3. Al-Sarraf M, LeBlanc M, Giri PG, et al. Chemoradiotherapy versus radiotherapy in patients with advanced nasopharyngeal cancer: phase III randomized Intergroup study 0099. J Clin Oncol 1998;16:1310-7. [PubMed]
  4. Adelstein DJ, Li Y, Adams GL, et al. An intergroup phase III comparison of standard radiation therapy and two schedules of concurrent chemoradiotherapy in patients with unresectable squamous cell head and neck cancer. J Clin Oncol 2003;21:92-8. [Crossref] [PubMed]
  5. Forastiere AA, Goepfert H, Maor M, et al. Concurrent chemotherapy and radiotherapy for organ preservation in advanced laryngeal cancer. N Engl J Med 2003;349:2091-8. [Crossref] [PubMed]
  6. Bernier J, Domenge C, Ozsahin M, et al. Postoperative irradiation with or without concomitant chemotherapy for locally advanced head and neck cancer. N Engl J Med 2004;350:1945-52. [Crossref] [PubMed]
  7. Cooper JS, Pajak TF, Forastiere AA, et al. Postoperative concurrent radiotherapy and chemotherapy for high-risk squamous-cell carcinoma of the head and neck. N Engl J Med 2004;350:1937-44. [Crossref] [PubMed]
  8. Bonner JA, Harari PM, Giralt J, et al. Radiotherapy plus cetuximab for squamous-cell carcinoma of the head and neck. N Engl J Med 2006;354:567-78. [Crossref] [PubMed]
  9. Vermorken JB, Mesia R, Rivera F, et al. Platinum-based chemotherapy plus cetuximab in head and neck cancer. N Engl J Med 2008;359:1116-27. [Crossref] [PubMed]
  10. Mendez LC, Moraes FY, Poon I, et al. The management of head and neck tumors with high technology radiation therapy. Expert Rev Anticancer Ther 2016;16:99-110. [Crossref] [PubMed]
  11. Marta GN, Riera R, Bossi P, et al. Induction chemotherapy prior to surgery with or without postoperative radiotherapy for oral cavity cancer patients: Systematic review and meta-analysis. Eur J Cancer 2015;51:2596-603. [Crossref] [PubMed]
  12. Marta GN, William WN Jr, Feher O, et al. Induction chemotherapy for oral cavity cancer patients: Current status and future perspectives. Oral Oncol 2015;51:1069-75. [Crossref] [PubMed]
  13. Agarwal SK, Munjal M, Koul R, et al. Prospective evaluation of the quality of life of oral tongue cancer patients before and after the treatment. Ann Palliat Med 2014;3:238-43. [PubMed]
  14. Agarwal SK, Gogia S, Agarwal A, et al. Assessment of voice related quality of life and its correlation with socioeconomic status after total laryngectomy. Ann Palliat Med 2015;4:169-75. [PubMed]
  15. Michael M, Tannock IF. Measuring health-related quality of life in clinical trials that evaluate the role of chemotherapy in cancer treatment. CMAJ 1998;158:1727-34. [PubMed]
  16. Minasian LM, O'Mara AM, Reeve BB, et al. Health-related quality of life and symptom management research sponsored by the National Cancer Institute. J Clin Oncol 2007;25:5128-32. [Crossref] [PubMed]
  17. Bottomley A, Aaronson NK, European Organisation for Research and Treatment of Cancer. International perspective on health-related quality-of-life research in cancer clinical trials: the European Organisation for Research and Treatment of Cancer experience. J Clin Oncol 2007;25:5082-6. [Crossref] [PubMed]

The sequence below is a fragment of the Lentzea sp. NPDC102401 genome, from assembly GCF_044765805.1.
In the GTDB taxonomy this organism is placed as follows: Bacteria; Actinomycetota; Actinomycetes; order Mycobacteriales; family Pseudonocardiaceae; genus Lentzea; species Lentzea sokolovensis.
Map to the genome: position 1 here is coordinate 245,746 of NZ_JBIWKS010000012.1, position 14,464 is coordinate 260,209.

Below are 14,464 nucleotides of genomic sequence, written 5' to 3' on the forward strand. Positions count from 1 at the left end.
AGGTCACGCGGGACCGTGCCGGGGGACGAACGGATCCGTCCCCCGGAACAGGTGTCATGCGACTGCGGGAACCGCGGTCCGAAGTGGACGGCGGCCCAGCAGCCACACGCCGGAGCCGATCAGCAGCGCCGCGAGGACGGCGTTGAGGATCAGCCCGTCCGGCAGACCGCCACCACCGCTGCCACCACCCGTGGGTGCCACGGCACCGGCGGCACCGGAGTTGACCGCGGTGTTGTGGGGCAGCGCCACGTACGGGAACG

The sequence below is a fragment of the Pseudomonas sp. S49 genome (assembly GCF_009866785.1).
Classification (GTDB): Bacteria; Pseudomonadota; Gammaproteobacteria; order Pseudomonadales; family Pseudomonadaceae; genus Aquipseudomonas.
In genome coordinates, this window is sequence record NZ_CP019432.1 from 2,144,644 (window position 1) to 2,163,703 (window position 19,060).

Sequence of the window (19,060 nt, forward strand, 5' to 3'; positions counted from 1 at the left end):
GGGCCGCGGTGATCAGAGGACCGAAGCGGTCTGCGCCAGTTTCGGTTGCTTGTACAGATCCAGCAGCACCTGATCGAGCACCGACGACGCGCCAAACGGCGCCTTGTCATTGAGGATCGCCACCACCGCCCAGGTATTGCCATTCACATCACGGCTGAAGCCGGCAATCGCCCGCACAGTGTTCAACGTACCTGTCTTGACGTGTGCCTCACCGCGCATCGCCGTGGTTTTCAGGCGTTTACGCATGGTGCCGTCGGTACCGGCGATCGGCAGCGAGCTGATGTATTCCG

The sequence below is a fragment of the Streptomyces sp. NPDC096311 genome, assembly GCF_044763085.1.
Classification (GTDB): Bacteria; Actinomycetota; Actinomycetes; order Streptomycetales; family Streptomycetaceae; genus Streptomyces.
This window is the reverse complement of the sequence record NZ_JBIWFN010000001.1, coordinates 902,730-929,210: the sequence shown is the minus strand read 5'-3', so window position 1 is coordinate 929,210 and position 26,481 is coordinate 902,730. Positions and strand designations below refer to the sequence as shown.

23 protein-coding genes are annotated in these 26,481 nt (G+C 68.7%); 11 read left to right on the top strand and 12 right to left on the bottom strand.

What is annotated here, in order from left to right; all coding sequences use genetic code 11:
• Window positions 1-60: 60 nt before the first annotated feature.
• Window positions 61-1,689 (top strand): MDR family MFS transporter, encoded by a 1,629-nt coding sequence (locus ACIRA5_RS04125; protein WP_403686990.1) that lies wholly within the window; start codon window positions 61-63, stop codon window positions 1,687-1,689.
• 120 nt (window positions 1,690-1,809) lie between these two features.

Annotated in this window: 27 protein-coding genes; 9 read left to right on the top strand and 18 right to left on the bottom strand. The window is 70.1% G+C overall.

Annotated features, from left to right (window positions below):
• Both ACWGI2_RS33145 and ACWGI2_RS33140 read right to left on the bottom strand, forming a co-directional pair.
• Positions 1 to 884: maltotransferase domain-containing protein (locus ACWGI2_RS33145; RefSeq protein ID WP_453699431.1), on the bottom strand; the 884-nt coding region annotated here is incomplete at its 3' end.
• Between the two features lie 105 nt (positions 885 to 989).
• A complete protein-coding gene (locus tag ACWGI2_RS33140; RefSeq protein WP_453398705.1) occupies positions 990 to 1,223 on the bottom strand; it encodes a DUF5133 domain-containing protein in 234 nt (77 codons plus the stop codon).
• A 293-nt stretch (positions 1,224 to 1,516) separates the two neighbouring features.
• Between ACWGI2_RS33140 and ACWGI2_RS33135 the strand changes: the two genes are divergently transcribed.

18. Steuer-Vogt MK, Bonkowsky V, Ambrosch P, et al. The effect of an adjuvant mistletoe treatment programme in resected head and neck cancer patients: a randomised controlled clinical trial. Eur J Cancer 2001;37:23-31. [Crossref] [PubMed]
  19. Poulsen MG, Denham JW, Peters LJ, et al. A randomised trial of accelerated and conventional radiotherapy for stage III and IV squamous carcinoma of the head and neck: a Trans-Tasman Radiation Oncology Group Study. Radiother Oncol 2001;60:113-22. [Crossref] [PubMed]
  20. Staar S, Rudat V, Stuetzer H, et al. Intensified hyperfractionated accelerated radiotherapy limits the additional benefit of simultaneous chemotherapy--results of a multicentric randomized German trial in advanced head-and-neck cancer. Int J Radiat Oncol Biol Phys 2001;50:1161-71. [Crossref] [PubMed]
  21. Bairati I, Meyer F, Gélinas M, et al. A randomized trial of antioxidant vitamins to prevent second primary cancers in head and neck cancer patients. J Natl Cancer Inst 2005;97:481-8. [Crossref] [PubMed]
  22. Wee J, Tan EH, Tai BC, et al. Randomized trial of radiotherapy versus concurrent chemoradiotherapy followed by adjuvant chemotherapy in patients with American Joint Committee on Cancer/International Union against cancer stage III and IV nasopharyngeal cancer of the endemic variety. J Clin Oncol 2005;23:6730-8. [Crossref] [PubMed]
  23. Semrau R, Mueller RP, Stuetzer H, et al. Efficacy of intensified hyperfractionated and accelerated radiotherapy and concurrent chemotherapy with carboplatin and 5-fluorouracil: updated results of a randomized multicentric trial in advanced head-and-neck cancer. Int J Radiat Oncol Biol Phys 2006;64:1308-16. [Crossref] [PubMed]
  24. Ryu JK, Swann S, LeVeque F, et al. The impact of concurrent granulocyte macrophage-colony stimulating factor on radiation-induced mucositis in head and neck cancer patients: a double-blind placebo-controlled prospective phase III study by Radiation Therapy Oncology Group 9901. Int J Radiat Oncol Biol Phys 2007;67:643-50. [Crossref] [PubMed]